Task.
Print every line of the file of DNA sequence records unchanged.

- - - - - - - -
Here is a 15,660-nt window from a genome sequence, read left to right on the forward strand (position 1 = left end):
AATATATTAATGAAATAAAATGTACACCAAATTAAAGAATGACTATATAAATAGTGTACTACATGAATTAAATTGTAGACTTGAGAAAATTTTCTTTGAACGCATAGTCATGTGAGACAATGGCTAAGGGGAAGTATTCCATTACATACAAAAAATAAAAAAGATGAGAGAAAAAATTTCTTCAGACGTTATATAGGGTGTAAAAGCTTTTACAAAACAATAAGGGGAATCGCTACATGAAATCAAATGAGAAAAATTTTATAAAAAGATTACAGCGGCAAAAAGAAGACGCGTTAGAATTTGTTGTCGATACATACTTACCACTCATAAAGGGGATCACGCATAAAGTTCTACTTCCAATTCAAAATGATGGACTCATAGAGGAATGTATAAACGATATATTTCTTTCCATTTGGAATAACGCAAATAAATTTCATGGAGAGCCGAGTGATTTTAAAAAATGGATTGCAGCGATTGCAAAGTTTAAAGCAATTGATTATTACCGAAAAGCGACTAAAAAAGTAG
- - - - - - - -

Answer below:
Here is a 15,660-nt window from a genome sequence, read left to right on the forward strand (position 1 = left end):
AATATATTAATGAAATAAAATGTACACCAAATTAAAGAATGACTATATAAATAGTGTACTACATGAATTAAATTGTAGACTTGAGAAAATTTTCTTTGAACGCATAGTCATGTGAGACAATGGCTAAGGGGAAGTATTCCATTACATACAAAAAATAAAAAAGATGAGAGAAAAAATTTCTTCAGACGTTATATAGGGTGTAAAAGCTTTTACAAAACAATAAGGGGAATCGCTACATGAAATCAAATGAGAAAAATTTTATAAAAAGATTACAGCGGCAAAAAGAAGACGCGTTAGAATTTGTTGTCGATACATACTTACCACTCATAAAGGGGATCACGCATAAAGTTCTACTTCCAATTCAAAATGATGGACTCATAGAGGAATGTATAAACGATATATTTCTTTCCATTTGGAATAACGCAAATAAATTTCATGGAGAGCCGAGTGATTTTAAAAAATGGATTGCAGCGATTGCAAAGTTTAAAGCAATTGATTATTACCGAAAAGCGACTAAAAAAGTAG